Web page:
Deep learning should not work as well as it seems to: according to traditional statistics and machine learning, any analysis that has too many adjustable parameters will overfit noisy training data, and then fail when faced with novel test data. In clear violation of this principle, modern neural networks often use vastly more parameters than data points, but they nonetheless generalize to new data quite well.
The shaky theoretical basis for generalization has been noted for many years. One proposal was that neural networks implicitly perform some sort of regularization—a statistical tool that penalizes the use of extra parameters. Yet efforts to formally characterize such an "implicit bias" toward smoother solutions have failed, said Roi Livni, an advanced lecturer in the department of electrical engineering of Israel's Tel Aviv University. "It might be that it's like a needle in a haystack, and if we look further, in the end we will find it. But it also might be that the needle is not there."
Recent research has clarified that learning systems operate in an entirely different regime when they are highly overparameterized, such that more parameters let them generalize better. Moreover, this property is shared not just by neural networks but by more comprehensible methods, which makes more systematic analysis possible.
"People were kind of aware that there were two regimes," said Mikhail Belkin, a professor in the Haliciolu Data Science Institute of the University of California, San Diego. However, "I think the clean separation definitely was not understood" prior to work he and colleagues published in 2019. "What you do in practice," such as forced regularization or early stopping of training, "mixes them up."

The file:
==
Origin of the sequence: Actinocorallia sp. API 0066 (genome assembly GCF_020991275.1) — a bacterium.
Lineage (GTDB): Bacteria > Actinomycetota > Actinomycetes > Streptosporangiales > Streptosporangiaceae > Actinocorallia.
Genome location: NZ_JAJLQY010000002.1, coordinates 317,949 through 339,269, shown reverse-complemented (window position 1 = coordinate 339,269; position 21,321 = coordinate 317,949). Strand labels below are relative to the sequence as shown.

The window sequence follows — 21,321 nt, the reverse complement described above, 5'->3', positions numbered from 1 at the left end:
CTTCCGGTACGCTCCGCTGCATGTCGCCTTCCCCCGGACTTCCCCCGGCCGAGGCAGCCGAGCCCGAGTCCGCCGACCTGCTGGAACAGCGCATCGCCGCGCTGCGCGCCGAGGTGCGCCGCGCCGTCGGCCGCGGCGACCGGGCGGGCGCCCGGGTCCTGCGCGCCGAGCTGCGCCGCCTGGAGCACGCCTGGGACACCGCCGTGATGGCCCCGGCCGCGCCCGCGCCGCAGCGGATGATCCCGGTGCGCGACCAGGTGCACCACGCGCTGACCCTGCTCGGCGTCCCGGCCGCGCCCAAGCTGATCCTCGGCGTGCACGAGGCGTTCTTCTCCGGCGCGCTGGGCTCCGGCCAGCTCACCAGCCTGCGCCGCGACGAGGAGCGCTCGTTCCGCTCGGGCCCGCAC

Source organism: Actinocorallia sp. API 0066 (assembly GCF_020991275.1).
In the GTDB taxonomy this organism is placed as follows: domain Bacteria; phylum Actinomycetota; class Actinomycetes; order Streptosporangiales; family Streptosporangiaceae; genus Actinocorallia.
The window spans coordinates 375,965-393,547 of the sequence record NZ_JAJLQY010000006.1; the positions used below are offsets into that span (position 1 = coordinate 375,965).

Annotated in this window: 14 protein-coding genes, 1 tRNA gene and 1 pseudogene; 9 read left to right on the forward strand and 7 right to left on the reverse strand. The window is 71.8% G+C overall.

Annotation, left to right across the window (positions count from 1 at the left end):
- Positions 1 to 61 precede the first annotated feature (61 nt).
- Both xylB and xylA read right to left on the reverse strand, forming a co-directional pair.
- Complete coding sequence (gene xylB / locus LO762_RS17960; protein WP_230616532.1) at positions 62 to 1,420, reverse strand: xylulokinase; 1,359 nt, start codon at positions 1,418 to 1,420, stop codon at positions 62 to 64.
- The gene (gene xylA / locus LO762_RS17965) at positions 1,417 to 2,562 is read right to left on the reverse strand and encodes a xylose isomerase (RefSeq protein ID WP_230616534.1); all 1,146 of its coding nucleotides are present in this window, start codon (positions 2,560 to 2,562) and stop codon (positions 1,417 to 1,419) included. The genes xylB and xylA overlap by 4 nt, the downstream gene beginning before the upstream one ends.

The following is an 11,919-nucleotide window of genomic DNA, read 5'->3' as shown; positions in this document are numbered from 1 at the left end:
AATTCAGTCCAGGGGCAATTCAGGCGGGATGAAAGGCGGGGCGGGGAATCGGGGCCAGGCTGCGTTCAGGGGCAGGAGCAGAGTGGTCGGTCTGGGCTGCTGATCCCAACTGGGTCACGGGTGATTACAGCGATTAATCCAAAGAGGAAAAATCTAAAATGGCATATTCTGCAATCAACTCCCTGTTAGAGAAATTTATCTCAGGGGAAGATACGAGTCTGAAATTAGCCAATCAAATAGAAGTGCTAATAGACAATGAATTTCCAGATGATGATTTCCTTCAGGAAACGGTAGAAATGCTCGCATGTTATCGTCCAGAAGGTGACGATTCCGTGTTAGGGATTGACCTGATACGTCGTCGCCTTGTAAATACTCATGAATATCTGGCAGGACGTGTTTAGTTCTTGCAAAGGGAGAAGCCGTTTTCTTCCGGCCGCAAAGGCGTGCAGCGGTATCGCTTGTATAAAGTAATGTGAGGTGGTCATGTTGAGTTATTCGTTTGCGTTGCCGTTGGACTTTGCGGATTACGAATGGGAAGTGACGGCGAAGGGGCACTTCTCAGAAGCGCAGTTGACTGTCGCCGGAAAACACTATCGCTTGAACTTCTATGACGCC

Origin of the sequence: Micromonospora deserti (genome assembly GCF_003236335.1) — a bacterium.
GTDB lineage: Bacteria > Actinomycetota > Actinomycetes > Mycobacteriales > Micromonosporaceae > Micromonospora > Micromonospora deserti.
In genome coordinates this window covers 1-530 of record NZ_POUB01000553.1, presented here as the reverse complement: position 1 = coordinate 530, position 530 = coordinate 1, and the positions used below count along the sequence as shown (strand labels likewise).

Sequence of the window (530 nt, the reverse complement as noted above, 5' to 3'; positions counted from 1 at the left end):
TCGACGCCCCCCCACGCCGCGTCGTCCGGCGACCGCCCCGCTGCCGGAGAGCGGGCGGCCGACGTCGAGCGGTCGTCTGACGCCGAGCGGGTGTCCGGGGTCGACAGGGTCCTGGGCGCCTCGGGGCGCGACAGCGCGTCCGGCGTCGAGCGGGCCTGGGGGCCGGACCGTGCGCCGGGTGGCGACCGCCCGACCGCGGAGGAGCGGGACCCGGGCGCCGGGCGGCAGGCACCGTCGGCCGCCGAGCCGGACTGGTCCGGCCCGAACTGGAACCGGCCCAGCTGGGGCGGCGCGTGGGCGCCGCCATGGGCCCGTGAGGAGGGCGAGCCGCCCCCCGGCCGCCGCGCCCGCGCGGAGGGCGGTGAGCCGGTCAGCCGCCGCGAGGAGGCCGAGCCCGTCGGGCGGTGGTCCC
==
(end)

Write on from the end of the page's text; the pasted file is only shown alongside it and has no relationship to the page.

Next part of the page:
Belkin and his co-authors systematically increased the complexity of several models and confirmed the classical degradation of generalization. Their analysis revealed a sharp peak in the prediction error as the number of model parameters became high enough to fit every training point exactly. Beyond this threshold, however, generalization improved again, so the overall curve showed what they called "double descent."
A highly overparameterized model—beyond the peak—has a huge, complex manifold of solutions in parameter space that can fit the training data equally well—in fact perfectly, explained Andrea Montanari, Robert and Barbara Kleist Professor in the School of Engineering and professor in the departments of electrical engineering, statistics, and mathematics of Stanford University. Training, which typically starts with a random set of parameters and then repeatedly tweaks them to better match training data, will settle on solutions within this manifold close to the initialization point. "Somehow these have the property, a special simplicity, that makes them generalize well," he said. "This depends on the initialization."